Clean up after previous night's disastrous storm. TSW lost their tent which was on loan from MAMS. Tent was found about a quarter of a mile away. Loaded aircraft for Biratnagar and proceeded with the aircraft to do recce for withdrawal of detachment. Loaded aircraft out of Biratnagar, offloaded aircraft on arrival at Bhairawa. Off to see other half of film which was interrupted by last night's storm!
Lack of proper MAMS handling aids causing unnecessary sweat. The MAMS Nepalese blue trolley doing a storming job. Biratnagar withdrawal begins, MAMS still relying too much on AD for handling aids. All their vehicles committed to despatching, but for the blue trolley MAMS would have been sunk. To think that all the handling aids are sitting in the hangar back at Abingdon. We are flogging back and forth with the trolley over unprepared areas.
Monday 19 March 1973. We now have working tent No 3. Colin and myself went on a day's safari, Tansen really interesting. Team has now taken over the airlanded task. Minimum of 4 aircraft a day. Team loaded first aircraft for Sirkhet with Bob and Jim on board, along with an engineer to lay PSP for an aircraft hardstanding. Both stayed until third aircraft to see what the state of hardstanding would be after the use by aircraft. Rest of team completed loading at Bhairawa.
Loaded another 4 aircraft for air landing task - the 4th did not go. Wing Commander's pep talk, aiming to put out 100 tons per day. Obviously did not apply to our chalk 4 today! A ration of 'Tiger' Beer arrived from the Ghurka Camp, a most thoughtful loan.
Thursday 22 March 1973. Long day, 38,000 lbs payload at a time. Beer rationed to one can, a miserable night!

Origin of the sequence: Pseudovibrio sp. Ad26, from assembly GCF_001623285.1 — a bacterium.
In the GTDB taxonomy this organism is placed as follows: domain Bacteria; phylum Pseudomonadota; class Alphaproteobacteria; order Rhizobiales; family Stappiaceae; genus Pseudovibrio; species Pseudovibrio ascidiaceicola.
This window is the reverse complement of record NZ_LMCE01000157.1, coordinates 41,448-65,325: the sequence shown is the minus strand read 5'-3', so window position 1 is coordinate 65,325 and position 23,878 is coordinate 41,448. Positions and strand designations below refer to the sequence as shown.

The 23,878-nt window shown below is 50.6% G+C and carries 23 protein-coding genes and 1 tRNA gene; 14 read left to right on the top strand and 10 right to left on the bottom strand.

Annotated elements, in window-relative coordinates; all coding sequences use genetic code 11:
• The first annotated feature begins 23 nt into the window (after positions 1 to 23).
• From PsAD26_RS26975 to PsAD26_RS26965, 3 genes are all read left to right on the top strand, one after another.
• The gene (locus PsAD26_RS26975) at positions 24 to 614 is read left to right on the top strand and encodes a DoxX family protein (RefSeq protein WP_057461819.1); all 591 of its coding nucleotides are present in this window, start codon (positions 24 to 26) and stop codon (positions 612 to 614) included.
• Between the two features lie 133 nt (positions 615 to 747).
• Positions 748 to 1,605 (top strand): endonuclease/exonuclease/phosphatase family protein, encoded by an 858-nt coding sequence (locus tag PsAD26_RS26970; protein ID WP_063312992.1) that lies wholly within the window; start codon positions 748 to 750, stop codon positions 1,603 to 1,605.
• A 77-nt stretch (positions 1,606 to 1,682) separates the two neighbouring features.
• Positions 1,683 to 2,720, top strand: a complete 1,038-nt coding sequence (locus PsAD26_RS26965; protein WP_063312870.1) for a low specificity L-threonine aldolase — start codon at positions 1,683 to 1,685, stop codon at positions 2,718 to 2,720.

Saturday 24 March 1973. Very early start, 6 airland assault aircraft for Sirkhet. No 1 Shab, Colin and Boot for Kathmandu to offload Belslow - 3 days slow! (Belslow = Belfast).
Monday 26 March 1973. Beer arrived; blue trolley performing to its usual high standard. Decision not yet made on recovery date. Wing Commander's brief, possibility of further 5 day stay - sense of humour failure!! Air landing of maize at Sirkhet continues. In between Bob and Colin did a Tac Offload at Kathmandu. Bit of aggro with ground engineering.
Saturday 31 March 1973. Withdrawal begins. Jim now qualified on Indian power set and 10KVA operating. Camp getting smaller by the day. Tony having to do walkabout of each section to make sure that equipment for chalk is ready for collection.
Tuesday 3 April 1973. Loaded chalk 4, Tony doing walkabout. Our new 47 AD loading team doing well! All now qualified on Eager Beaver. No 1 Shab destroyed NATO pallet of compo. Chalk 5 loaded. MAMS have now taken over crash one task, Boot at the controls!
Chalks 6 and 7 arrive. More beer at last. This time enough beer to last all the detachment about a week; pity 90% have gone home!
This new issue KD is rubbish - buttons and seams parting. Moved into new location, disused fire station. We now hold all the beer for the detachment and fridge. Chalks 6 and 7 depart. MAMS now doing marshalling. Disused fire station - it is just like home!
Saturday 7 April 1973. Turner lies dying on his bed. Has been given the hour and a half treatment. One pill every 10 minutes for one and a half hours.
Monday 9 April 1973. Eager Beaver has broken sump. MAMS doing electrical engineering, marshalling and water purification, etc. Cooking now for whole detachment
Wednesday 11 April 1973. Flights 4914 and 4915 depart - we're going home...